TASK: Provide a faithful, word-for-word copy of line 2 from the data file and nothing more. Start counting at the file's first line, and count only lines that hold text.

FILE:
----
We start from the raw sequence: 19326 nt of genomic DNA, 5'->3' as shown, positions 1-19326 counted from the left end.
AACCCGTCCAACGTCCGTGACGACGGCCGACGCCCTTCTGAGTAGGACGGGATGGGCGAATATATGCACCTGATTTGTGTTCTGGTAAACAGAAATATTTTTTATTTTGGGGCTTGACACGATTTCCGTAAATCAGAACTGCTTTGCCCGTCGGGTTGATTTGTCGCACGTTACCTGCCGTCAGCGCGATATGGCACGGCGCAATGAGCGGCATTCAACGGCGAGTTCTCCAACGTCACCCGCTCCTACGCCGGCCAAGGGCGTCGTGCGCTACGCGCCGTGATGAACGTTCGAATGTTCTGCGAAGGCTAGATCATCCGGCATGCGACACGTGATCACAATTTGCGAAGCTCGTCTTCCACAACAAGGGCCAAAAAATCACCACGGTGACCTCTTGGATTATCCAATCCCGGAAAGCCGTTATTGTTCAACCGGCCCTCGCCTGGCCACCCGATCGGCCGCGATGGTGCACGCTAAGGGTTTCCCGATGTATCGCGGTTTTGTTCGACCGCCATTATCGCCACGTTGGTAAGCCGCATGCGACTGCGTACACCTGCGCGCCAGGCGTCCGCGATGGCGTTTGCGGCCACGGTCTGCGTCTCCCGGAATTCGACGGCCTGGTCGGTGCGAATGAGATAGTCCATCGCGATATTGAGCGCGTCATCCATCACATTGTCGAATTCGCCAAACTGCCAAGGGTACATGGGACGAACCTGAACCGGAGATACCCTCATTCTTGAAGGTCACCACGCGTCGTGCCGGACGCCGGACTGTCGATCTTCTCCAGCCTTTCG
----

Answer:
AACCCGTCCAACGTCCGTGACGACGGCCGACGCCCTTCTGAGTAGGACGGGATGGGCGAATATATGCACCTGATTTGTGTTCTGGTAAACAGAAATATTTTTTATTTTGGGGCTTGACACGATTTCCGTAAATCAGAACTGCTTTGCCCGTCGGGTTGATTTGTCGCACGTTACCTGCCGTCAGCGCGATATGGCACGGCGCAATGAGCGGCATTCAACGGCGAGTTCTCCAACGTCACCCGCTCCTACGCCGGCCAAGGGCGTCGTGCGCTACGCGCCGTGATGAACGTTCGAATGTTCTGCGAAGGCTAGATCATCCGGCATGCGACACGTGATCACAATTTGCGAAGCTCGTCTTCCACAACAAGGGCCAAAAAATCACCACGGTGACCTCTTGGATTATCCAATCCCGGAAAGCCGTTATTGTTCAACCGGCCCTCGCCTGGCCACCCGATCGGCCGCGATGGTGCACGCTAAGGGTTTCCCGATGTATCGCGGTTTTGTTCGACCGCCATTATCGCCACGTTGGTAAGCCGCATGCGACTGCGTACACCTGCGCGCCAGGCGTCCGCGATGGCGTTTGCGGCCACGGTCTGCGTCTCCCGGAATTCGACGGCCTGGTCGGTGCGAATGAGATAGTCCATCGCGATATTGAGCGCGTCATCCATCACATTGTCGAATTCGCCAAACTGCCAAGGGTACATGGGACGAACCTGAACCGGAGATACCCTCATTCTTGAAGGTCACCACGCGTCGTGCCGGACGCCGGACTGTCGATCTTCTCCAGCCTTTCG